By: Lauren Oliver
Release Date: February 1, 2011
Genre/Age: Dystopian YA
Before scientists found the cure, people thought love was a good thing. They didn’t understand that once love – the deliria – blooms in your blood, there is no escaping its hold. Things are different now. Scientists are able to eradicate love, and the government demands that all citizens receive the cure upon turning eighteen. Lena Holoway has always looked forward to the day when she’ll be cured. A life without love is a life without pain: safe, measured, predictable, and happy.
But with ninety-five days left until her treatment, Lena does the unthinkable: she falls in love.
I really really wanted to fall in love with this book. I’d read so many glowing reviews and the premise looked so promising (a girl who falls in love just weeks before she’s supposed to be cured of this deadly disease? Heck yes, sign me up!), but overall I was left feeling disappointed and wondering what all the hype was about.
The premise itself is fascinating. A futuristic dystopian society where love is viewed as a disease is such an interesting idea to explore, especially since our society today places so much value on love. But that was where one of the main issues I had with it comes in. Delirium is supposed to take place only 60 or so years in our future, and there’s really no explanation as to how society evolved to create the civilization we see in the novel. What happened to make them start seeing love as a disease? There must have been some huge thing to cause such a drastic change in such a short amount of time, and I just would have liked more background on the events leading up to the formation of their society. I could have connected with the world a lot more if I knew where they were coming from.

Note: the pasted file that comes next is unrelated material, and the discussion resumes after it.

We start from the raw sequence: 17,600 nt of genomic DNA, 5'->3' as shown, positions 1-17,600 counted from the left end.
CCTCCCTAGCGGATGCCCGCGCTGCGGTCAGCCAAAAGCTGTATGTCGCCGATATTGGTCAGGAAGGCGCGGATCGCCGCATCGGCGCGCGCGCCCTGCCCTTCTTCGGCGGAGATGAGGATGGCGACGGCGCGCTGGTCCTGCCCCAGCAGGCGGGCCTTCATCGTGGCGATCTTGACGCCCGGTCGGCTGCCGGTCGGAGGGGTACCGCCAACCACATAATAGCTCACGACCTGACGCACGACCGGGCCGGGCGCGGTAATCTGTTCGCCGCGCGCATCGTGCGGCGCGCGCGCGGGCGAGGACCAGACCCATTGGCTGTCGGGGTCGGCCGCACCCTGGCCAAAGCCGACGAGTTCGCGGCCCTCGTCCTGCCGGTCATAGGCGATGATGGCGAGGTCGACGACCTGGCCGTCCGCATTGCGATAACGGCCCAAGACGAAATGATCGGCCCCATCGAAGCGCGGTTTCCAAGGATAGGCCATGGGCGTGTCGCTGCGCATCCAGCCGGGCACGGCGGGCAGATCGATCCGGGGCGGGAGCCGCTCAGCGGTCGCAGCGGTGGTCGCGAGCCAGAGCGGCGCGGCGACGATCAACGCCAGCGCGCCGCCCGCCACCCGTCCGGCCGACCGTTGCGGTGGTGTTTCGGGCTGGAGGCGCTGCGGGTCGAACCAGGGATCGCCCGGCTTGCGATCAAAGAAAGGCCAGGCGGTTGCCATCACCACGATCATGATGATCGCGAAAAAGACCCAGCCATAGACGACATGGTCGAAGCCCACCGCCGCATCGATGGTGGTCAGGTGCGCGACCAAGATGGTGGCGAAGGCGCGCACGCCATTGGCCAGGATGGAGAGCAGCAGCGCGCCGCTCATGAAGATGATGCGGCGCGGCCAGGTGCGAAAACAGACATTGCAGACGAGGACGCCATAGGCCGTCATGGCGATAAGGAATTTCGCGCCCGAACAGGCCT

I also had trouble believing Lena’s transformation from obedient citizen to rebel girl in love. The change happens so quickly, like the flick of switch, and it didn’t feel at all realistic to me. Her relationship with Alex is similarly fast-paced. Although I enjoyed their very first interactions, it was like all of a sudden Lena decided she was in love with him and after that everything just felt too quick. I feel like we hardly got any scenes with just the two of them interacting and getting to know each other. If you’ve read my blog before you might know that I like my romances to simmer and burn slowly before gradually building up to an explosive climax (although quiet explosions are quite okay :D), and I didn’t get that at all in Delirium.
Now, these things are not say that I didn’t enjoy Delirium at all. Lauren Oliver is stunning with words and the novel was written absolutely beautifully. It was an enjoyable read for me, it just wasn’t amazing. I went in expecting to be completely blown away, and I think it’s because my expectations were so high that I was let down harder than I would have been otherwise. I just wanted so much more. I’m hoping that the next book in the series, Pandemonium, will address some of the issues I had with Delirium and end up capturing my heart after all.